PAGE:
Manchester women torn on whether to share make-up brushes after mum paralysed

A significant number of Manchester women have revealed they are torn on whether they will share cosmetics following the news a mum was left paralysed after using her friend’s makeup kit. 

Young Australian mother Jo Gilchrist, 27, who has a two-year-old son, believes she contracted an infection due to staphylococcus, or staph, bacteria entering her body and attacking her spine after borrowing a friend’s makeup brush to cover a pimple.

The young mum must now spend the next three months in hospital, where she will be administered with strong antibiotics, as medics at the Princess Alexandra Hospital in Brisbane are still attempting to rid the bacteria from her body almost three months after she became ill.

This rare case highlights the dangers that people can face by not cleaning their brushes regularly.

Dermatologists advise that all makeup brushes should be cleaned weekly to avoid viral and fungal infections.

In light of this news, MM took to the streets to ask female members of the public these questions:

Do you share makeup brushes?

73% 27%


Would this story make you reconsider sharing cosmetic tools?

50% 50%

An astonishing 50% of females surveyed said that they would reconsider sharing comestic tools with their friends, in case of contracting an infection. 

Marion Foster, a retired nurse, was very emphatic about the risks people could be taking if they don’t wash their brushes enough.

She said: “I’ve never shared so much as a lipstick. There are a lot of dangers associated with people sharing any makeup so I’m always very careful.

“I don’t understand why anyone would ever be so careless.

“I’ve worked as a nurse for years and I’ve seen all the infections that can occur when people are careless.”

DANGERS: Marion Jones said that people sharing makeup is careless

Flo, a 25 year-old freelance designer from Montreal, agreed that people need to be more careful.

She said: “I don’t think people think about the dangers enough – when you walk into shops that offer makeovers I always wonder if they’re bothering to clean the brushes properly in between clients. 

“Also when you try makeup samples, think about how many people have probably tried it before you.

I also think it’s a real danger for kids. My daughter always wants to try my makeup on and share it with her friends.”

Emiliya Hriystovia, a Scandinavian finance executive, said that she was much more stringent about never sharing.

She said: “I would never share my makeup brushes. I’m very careful and wash them regularly with warm soapy water.

“I don’t understand why you would take any risks when there can be really serious consequences.”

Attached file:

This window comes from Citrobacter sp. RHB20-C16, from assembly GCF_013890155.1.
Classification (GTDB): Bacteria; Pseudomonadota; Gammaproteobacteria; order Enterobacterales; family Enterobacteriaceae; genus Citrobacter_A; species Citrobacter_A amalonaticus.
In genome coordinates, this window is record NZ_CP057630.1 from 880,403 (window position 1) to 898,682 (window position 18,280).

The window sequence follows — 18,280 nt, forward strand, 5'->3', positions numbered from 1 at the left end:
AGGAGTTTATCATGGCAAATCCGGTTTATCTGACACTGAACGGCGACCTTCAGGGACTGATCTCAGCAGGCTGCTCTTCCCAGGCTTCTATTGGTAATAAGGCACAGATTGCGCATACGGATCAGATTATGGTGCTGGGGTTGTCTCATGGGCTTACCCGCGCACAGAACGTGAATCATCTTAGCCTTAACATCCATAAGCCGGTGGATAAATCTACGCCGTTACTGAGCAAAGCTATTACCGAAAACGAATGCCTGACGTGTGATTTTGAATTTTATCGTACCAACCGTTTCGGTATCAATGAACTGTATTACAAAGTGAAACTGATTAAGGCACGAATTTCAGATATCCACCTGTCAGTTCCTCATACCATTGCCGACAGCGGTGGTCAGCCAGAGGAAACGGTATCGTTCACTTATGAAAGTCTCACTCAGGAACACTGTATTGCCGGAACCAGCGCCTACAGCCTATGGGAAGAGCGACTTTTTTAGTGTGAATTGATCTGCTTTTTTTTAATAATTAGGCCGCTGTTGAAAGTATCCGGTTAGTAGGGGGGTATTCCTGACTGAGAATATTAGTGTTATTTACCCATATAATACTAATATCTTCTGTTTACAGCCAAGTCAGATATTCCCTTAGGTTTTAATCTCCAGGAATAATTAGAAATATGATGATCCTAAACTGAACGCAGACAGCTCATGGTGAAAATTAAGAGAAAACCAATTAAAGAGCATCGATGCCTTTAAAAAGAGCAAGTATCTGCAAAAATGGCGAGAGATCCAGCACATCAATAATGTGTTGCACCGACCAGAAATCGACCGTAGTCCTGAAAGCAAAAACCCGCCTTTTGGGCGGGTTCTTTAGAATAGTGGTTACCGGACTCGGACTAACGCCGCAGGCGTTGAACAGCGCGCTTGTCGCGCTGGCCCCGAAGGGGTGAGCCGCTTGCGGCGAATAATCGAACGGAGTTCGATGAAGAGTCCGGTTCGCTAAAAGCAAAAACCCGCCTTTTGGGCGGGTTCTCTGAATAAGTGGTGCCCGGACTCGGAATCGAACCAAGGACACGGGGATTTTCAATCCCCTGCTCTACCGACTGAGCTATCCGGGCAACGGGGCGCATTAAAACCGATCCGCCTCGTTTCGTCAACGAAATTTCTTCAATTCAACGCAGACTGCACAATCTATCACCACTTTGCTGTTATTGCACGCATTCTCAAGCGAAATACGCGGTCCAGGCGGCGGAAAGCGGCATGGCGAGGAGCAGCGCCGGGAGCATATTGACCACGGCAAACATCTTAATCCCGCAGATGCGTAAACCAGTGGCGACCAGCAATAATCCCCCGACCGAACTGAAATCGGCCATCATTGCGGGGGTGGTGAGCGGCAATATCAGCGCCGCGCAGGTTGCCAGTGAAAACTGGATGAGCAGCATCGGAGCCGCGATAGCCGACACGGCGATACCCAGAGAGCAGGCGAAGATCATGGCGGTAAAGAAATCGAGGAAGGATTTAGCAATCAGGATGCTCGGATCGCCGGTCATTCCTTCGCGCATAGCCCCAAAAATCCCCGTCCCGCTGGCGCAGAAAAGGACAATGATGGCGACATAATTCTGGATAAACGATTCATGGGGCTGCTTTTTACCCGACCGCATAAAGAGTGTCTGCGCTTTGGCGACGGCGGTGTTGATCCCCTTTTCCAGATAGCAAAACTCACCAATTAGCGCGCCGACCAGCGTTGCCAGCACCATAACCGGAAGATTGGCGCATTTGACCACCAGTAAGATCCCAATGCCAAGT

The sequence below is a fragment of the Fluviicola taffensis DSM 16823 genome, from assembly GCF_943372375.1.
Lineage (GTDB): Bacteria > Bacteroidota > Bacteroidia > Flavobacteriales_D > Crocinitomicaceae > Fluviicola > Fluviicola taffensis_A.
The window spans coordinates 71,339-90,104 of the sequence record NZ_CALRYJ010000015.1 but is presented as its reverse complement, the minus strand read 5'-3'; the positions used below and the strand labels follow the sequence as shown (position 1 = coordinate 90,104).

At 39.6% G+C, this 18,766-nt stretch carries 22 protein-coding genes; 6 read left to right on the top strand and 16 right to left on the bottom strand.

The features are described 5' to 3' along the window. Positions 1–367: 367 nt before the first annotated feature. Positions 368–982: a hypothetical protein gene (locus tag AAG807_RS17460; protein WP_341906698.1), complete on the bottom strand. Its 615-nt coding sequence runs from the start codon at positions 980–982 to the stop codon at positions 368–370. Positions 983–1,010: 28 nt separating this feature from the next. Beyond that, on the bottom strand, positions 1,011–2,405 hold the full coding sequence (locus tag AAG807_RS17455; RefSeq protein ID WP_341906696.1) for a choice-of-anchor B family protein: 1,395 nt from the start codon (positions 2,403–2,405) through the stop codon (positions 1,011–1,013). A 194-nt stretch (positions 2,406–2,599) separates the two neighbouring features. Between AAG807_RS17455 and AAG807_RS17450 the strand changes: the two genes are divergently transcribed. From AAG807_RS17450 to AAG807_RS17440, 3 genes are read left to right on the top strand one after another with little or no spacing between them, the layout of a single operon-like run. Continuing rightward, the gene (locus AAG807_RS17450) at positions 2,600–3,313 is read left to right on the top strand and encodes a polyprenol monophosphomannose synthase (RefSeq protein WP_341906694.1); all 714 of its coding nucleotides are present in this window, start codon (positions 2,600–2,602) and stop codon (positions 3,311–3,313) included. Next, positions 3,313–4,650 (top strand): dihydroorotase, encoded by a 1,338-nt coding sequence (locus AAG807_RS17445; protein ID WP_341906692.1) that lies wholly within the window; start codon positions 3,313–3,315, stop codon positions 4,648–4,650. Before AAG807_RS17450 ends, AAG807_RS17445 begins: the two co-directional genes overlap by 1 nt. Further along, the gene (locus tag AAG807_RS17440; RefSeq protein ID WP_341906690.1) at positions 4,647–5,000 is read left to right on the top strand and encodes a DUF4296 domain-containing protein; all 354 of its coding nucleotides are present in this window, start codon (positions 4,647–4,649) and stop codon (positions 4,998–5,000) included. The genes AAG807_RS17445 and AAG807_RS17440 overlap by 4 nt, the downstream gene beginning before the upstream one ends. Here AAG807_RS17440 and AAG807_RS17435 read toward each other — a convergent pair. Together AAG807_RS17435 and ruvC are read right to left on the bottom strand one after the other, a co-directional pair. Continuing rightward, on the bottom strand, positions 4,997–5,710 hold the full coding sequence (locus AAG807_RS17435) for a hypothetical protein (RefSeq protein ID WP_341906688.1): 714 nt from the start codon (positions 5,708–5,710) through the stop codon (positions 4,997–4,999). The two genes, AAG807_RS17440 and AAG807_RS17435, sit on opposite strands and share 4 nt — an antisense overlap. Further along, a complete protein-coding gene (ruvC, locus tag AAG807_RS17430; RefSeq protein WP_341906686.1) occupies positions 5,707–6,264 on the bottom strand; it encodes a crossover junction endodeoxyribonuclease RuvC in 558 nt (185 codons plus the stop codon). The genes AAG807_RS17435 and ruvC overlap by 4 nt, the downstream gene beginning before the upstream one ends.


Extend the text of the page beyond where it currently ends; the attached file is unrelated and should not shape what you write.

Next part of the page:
SERIOUS CONSEQUENCES: Emiliya Hriystovia said she wouldn’t take any risks when it came to sharing her makeup brushes

Jenny Ferreira, a Geography lecturer at Coventry University, admitted that she probably has shared brushes in the past, but would be more careful now.

She said: “When I was a student, I lived with six girls so I think we just shared everything.

“However I’m married now and I don’t think my husband is interested in sharing.”

Aimee Backhouse was horrified by the story, but admitted that she might still share with her family.

She said: “You’d never think about it – you just don’t link it. 

“I never share makeup brushes with friends anyway and definitely won’t now but I will probably still share with my mum and sister.”

Yasmin Shaikh, a 19-year-old student at the University of Manchester, was more relaxed about the dangers posed.

She said: “When I’m going out, I always share brushes.

“It makes you think and I will probably tell all my friends about the dangers but then we will forget. The risk is small after all.”

SMALL RISK: Yasmin Shaikh said that the story hasn’t deterred her

Zara Rotherham, a 19-year-old Oxford University student, explained that she ‘wasn’t really worried’ about the risk.

She said: “I’ve definitely shared makeup brushes with my friends before and never thought there would be any health risks. I probably wouldn’t worry too much about it in the future as it sounds like a rare case and the majority of people with MRSA on their skin don’t actually get it.”

Sarah Tustin, a 28-year-old part time teacher and student, admitted that she has shared and probably would again.

She said: “I think my friends, who are the people I would share with, are very hygienic.

“I do make sure to wash my brushes although then you should be just as careful about drying.”

Flick Duvall, an advertising executive from Guildford, felt that she would still share makeup brushes with friends on nights out.

She said: “I don’t really use makeup brushes that much but I have definitely borrowed friends’ eyeliners and such when I’ve needed it.

“I remember a similar story happening about ten years ago and it didn’t stop me then, so I doubt it will stop me now.”

India Biggins, a student from Nottingham, said that she had probably never shared but would be willing too.

She said: “It is unhygienic, but I would share with my friends.

“I don’t tend to because my skin tone is different so it would be difficult to mix it up. This story does make me think that maybe I shouldn’t though!”

UNHYGIENIC: India Biggins is aware of the risk but would still share with friends

Beauty expert Zoella suggests that makeup users should be careful about sharing any of their products and advises people to wash their brushes in lukewarm water with a mild shampoo.

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